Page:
Introduction, Specifications and Packaging
Intel PCIe SSD uses NVMe to smoke the competition!
Intel has a nasty habit of releasing disruptive technology, especially in the area of computer storage. Among the first of those releases was the X25-M, which was groundbreaking to say the least. At a time where most other SATA SSDs were just stopgap attempts to graft flash memory to a different interface, Intel's SATA SSD was really the first true performer.
With performance in the bag, Intel shifted their attention to reducing the cost of their products. The next few generations of the Intel line was coupled with leadership in die shrinks. This all came together in the form of SSD releases of increasingly reduced cost. Sure the enterprise parts retained a premium, but the consumer parts generally remained competitive.
Now Intel appears to have once again shifted their attention to performance, and we know it has been in the works for a while now. With the SATA bottleneck becoming increasingly apparent, big changes needed to me made. First, SATA, while fine for relatively high latency HDD's, was just never meant for SSD speeds. As SSD performance increased, the latencies involved with the interface overhead (translating memory-based addresses into ATA style commands) becomes more and more of a burden.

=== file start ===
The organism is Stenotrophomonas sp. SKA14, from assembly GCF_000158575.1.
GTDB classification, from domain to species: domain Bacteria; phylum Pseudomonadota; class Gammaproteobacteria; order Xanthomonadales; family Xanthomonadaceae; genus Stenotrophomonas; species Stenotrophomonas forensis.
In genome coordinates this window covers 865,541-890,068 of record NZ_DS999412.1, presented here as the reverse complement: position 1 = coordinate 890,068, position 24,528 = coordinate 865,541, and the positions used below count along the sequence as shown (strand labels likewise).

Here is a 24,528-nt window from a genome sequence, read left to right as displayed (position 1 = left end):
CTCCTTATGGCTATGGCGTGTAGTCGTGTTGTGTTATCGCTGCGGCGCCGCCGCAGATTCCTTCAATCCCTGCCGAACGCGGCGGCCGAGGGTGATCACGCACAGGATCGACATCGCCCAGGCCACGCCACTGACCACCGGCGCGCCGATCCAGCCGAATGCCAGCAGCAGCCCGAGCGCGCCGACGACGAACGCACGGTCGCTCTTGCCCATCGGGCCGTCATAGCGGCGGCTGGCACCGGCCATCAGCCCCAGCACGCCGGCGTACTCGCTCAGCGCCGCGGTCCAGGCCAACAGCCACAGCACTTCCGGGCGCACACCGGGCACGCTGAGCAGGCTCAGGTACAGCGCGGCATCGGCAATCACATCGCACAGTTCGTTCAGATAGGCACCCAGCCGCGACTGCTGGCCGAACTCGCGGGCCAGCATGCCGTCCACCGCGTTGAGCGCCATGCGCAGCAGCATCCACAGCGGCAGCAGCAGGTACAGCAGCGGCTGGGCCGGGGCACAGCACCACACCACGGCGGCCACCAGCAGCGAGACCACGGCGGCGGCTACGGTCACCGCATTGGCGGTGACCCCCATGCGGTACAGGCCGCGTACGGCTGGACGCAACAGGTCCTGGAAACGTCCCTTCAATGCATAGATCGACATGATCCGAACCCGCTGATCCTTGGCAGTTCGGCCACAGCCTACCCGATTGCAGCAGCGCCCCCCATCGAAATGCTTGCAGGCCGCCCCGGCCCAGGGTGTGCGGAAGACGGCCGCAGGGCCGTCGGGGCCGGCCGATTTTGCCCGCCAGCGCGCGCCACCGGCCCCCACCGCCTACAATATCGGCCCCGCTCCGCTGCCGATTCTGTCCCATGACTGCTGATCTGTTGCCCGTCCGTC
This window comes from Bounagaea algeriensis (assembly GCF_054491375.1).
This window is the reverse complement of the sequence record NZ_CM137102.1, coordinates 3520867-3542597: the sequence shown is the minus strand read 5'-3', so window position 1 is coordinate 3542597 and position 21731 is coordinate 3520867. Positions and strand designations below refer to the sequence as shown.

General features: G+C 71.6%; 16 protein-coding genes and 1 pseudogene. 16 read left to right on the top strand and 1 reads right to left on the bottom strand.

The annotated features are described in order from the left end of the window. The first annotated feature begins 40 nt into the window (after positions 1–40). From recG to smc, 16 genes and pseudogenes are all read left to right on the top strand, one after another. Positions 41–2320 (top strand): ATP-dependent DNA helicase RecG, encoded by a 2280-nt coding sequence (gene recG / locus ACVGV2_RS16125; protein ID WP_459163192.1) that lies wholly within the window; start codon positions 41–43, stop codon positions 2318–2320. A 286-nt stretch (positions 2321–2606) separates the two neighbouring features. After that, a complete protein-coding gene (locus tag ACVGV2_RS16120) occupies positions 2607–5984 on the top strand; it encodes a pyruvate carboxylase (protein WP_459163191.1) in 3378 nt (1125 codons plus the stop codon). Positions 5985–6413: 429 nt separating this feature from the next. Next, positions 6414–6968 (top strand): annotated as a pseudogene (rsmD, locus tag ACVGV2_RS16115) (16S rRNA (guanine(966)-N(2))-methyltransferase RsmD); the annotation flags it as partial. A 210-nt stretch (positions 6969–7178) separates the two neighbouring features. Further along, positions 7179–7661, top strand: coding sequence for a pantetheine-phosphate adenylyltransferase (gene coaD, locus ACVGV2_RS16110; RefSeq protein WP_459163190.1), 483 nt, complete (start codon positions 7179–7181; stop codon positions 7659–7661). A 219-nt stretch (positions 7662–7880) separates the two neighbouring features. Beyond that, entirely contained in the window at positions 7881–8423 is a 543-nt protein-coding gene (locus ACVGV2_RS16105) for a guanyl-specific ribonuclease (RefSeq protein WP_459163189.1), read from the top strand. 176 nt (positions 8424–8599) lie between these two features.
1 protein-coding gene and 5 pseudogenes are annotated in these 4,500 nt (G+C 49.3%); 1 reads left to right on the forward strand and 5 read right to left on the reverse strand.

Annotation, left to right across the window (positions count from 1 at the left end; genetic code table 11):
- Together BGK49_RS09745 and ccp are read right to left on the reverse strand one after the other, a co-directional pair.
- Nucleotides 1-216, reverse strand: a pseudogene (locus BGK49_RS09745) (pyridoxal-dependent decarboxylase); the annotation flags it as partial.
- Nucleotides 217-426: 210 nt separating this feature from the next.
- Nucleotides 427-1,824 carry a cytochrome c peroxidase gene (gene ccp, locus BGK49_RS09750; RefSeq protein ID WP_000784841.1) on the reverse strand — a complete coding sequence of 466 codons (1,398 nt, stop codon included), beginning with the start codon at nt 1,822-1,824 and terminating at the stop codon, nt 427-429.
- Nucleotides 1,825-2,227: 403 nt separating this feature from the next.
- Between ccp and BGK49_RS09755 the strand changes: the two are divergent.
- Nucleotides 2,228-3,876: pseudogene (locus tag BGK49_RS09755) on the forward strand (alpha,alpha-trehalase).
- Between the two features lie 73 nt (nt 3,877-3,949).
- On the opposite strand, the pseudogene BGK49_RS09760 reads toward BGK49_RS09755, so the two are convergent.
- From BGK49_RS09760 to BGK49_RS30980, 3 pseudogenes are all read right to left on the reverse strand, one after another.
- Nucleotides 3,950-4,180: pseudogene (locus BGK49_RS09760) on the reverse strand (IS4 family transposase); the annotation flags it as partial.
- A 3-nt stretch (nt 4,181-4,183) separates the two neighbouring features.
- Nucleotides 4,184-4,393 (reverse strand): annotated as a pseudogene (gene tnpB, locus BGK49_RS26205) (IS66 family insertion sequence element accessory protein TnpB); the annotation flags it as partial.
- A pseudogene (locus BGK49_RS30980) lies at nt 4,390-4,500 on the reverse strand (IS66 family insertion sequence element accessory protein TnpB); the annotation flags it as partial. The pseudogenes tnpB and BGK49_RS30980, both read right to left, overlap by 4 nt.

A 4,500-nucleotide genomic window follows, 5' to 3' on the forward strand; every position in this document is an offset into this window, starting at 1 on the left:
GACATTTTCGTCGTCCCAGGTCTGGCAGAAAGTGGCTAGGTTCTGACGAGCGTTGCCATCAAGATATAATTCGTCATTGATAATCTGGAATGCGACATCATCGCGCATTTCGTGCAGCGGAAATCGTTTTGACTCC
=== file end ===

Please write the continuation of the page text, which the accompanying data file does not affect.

The solution is to not only transition to PCIe, but to do so using a completely new software and driver interface, called NVM Express. NVMe has been in the works for a while, and offers some incredible benefits in that it essentially brings the flash memory closer to the CPU. The protocol was engineered for the purpose of accessing flash memory as storage, and doing so as fast and with the least latency as possible. We hadn't seen any true NVMe products hit the market, until today, that is:
Behold the Intel SSD DC P3700!
Straight from Intel:
Note the segmentation going on here. 3 products ranging from P3700 to P3500, the lowest of which has the lowest grade ('Std') flash, and is therefore rated at a lower write speed and endurance. End to end data protection is no joke, and that process is detailed in my last editorial on the matter (certainly worth reading if you want to know how Intel does its validation testing). Along with the drop in flash grades comes a very welcome drop in cost, with the low end down to ~$1.50/GB. Not too shabby for a product that can handle 2.5GB/sec and 450k random read IOPS!
Not much to say here, as these are enterprise samples, which we get in a simple static bag. Besides, I don't think those huge specs above are going to really sink in until you see actual benches, so lets get to it!